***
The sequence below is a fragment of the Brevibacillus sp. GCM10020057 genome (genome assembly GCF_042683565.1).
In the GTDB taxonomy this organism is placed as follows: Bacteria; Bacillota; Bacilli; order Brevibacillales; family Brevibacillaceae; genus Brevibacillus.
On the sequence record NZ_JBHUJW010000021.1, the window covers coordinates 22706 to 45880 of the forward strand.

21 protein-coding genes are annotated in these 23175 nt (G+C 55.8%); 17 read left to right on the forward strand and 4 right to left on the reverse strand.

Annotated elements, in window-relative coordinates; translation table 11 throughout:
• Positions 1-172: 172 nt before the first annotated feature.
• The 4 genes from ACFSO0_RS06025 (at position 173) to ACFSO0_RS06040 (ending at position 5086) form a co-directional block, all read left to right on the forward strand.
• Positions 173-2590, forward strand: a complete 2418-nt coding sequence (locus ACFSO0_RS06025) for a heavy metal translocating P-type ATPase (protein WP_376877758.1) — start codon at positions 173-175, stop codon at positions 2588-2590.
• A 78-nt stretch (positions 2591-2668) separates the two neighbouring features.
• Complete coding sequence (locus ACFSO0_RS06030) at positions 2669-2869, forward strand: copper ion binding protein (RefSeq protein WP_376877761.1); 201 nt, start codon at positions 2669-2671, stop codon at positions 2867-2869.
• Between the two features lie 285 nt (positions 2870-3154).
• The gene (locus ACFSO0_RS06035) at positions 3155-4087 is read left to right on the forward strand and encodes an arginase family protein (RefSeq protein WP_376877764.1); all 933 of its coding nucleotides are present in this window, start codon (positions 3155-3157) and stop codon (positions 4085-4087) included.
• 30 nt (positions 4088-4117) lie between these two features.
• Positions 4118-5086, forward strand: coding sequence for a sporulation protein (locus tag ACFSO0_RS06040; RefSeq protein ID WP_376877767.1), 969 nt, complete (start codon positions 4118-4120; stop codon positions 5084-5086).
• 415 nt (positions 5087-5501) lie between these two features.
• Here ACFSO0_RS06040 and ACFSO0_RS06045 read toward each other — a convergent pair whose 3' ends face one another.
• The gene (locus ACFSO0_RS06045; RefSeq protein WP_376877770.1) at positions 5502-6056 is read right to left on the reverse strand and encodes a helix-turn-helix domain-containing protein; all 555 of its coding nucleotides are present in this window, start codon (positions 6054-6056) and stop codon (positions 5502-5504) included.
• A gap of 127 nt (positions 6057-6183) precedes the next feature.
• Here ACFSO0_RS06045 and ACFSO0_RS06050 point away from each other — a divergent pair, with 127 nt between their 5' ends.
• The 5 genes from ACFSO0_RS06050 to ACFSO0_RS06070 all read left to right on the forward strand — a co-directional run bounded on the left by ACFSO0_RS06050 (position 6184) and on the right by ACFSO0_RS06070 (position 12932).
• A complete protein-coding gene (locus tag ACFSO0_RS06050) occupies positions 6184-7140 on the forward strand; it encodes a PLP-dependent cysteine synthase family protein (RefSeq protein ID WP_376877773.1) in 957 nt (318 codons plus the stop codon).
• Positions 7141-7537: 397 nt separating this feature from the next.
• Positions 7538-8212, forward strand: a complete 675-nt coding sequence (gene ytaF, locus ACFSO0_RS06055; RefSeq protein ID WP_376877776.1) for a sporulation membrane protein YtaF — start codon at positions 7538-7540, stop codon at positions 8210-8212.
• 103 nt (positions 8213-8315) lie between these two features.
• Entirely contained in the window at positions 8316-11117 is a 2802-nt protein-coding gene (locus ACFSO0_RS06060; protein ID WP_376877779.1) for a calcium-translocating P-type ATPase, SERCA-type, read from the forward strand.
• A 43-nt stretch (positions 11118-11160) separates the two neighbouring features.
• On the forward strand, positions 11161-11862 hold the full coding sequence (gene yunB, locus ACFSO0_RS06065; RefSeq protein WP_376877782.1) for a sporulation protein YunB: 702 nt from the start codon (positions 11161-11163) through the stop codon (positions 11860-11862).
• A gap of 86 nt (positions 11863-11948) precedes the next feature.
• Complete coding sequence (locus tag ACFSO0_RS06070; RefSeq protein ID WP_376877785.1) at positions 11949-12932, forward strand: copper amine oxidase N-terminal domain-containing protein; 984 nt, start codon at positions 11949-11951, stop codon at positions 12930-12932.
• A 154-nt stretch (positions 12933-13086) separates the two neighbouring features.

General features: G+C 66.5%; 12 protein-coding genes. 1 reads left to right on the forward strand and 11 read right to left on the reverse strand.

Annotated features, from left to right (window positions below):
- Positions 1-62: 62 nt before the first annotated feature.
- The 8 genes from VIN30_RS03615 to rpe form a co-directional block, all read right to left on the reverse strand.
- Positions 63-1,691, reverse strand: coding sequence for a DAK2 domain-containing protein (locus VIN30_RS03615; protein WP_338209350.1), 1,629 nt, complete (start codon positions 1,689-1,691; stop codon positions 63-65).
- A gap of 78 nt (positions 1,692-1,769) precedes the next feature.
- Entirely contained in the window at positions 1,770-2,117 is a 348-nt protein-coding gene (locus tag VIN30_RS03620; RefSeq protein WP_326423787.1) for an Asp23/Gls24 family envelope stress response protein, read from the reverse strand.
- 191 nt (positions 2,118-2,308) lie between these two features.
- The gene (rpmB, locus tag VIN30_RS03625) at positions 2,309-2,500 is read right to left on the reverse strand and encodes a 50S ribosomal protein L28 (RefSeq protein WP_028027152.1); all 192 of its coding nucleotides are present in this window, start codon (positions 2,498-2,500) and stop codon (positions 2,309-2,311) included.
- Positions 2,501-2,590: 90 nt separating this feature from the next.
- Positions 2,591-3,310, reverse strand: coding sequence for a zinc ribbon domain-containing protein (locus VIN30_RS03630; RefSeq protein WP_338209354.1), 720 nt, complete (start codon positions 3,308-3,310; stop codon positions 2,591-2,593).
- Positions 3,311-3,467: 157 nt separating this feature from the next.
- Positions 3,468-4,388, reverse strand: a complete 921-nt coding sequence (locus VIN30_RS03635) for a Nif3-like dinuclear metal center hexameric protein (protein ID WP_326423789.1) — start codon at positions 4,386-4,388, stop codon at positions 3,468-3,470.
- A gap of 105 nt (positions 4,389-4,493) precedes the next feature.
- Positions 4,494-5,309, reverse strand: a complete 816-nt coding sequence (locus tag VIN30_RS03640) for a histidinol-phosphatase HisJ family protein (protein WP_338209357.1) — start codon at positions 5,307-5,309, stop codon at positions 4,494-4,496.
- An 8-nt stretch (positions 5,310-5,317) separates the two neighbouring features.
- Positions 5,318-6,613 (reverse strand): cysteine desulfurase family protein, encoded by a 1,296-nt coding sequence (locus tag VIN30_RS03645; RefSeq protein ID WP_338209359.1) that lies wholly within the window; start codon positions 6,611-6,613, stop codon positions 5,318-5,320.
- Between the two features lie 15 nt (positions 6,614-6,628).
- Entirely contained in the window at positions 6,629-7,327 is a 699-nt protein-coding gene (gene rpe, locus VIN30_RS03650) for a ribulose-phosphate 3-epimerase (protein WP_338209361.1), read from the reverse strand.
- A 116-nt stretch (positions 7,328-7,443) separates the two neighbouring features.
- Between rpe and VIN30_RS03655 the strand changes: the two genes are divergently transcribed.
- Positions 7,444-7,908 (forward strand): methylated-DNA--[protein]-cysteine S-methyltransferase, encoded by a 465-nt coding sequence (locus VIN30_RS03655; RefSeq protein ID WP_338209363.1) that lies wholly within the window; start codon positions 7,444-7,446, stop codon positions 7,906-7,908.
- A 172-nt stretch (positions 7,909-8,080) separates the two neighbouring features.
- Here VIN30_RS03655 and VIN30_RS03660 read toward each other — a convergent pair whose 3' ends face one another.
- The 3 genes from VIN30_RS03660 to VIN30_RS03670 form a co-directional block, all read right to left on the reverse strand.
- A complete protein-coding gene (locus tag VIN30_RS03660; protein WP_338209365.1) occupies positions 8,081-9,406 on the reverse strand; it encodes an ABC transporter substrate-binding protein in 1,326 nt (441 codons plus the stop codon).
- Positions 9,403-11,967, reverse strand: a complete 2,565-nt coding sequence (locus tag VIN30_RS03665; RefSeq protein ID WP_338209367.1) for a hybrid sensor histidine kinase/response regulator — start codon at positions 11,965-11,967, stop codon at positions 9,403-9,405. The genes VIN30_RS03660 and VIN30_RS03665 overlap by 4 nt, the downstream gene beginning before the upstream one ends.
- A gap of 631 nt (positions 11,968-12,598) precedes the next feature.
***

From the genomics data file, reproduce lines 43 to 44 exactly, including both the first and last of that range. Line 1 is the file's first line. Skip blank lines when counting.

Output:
- Positions 3,468-4,388, reverse strand: a complete 921-nt coding sequence (locus VIN30_RS03635) for a Nif3-like dinuclear metal center hexameric protein (protein ID WP_326423789.1) — start codon at positions 4,386-4,388, stop codon at positions 3,468-3,470.
- A gap of 105 nt (positions 4,389-4,493) precedes the next feature.